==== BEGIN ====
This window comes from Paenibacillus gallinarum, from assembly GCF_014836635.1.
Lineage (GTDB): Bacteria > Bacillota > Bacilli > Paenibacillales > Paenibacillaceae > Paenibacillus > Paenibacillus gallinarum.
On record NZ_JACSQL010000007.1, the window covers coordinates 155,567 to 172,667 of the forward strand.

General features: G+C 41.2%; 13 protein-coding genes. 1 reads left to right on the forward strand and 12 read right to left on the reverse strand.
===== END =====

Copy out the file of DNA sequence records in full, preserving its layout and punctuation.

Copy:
This window comes from Paenibacillus gallinarum, from assembly GCF_014836635.1.
Lineage (GTDB): Bacteria > Bacillota > Bacilli > Paenibacillales > Paenibacillaceae > Paenibacillus > Paenibacillus gallinarum.
On record NZ_JACSQL010000007.1, the window covers coordinates 155,567 to 172,667 of the forward strand.

General features: G+C 41.2%; 13 protein-coding genes. 1 reads left to right on the forward strand and 12 read right to left on the reverse strand.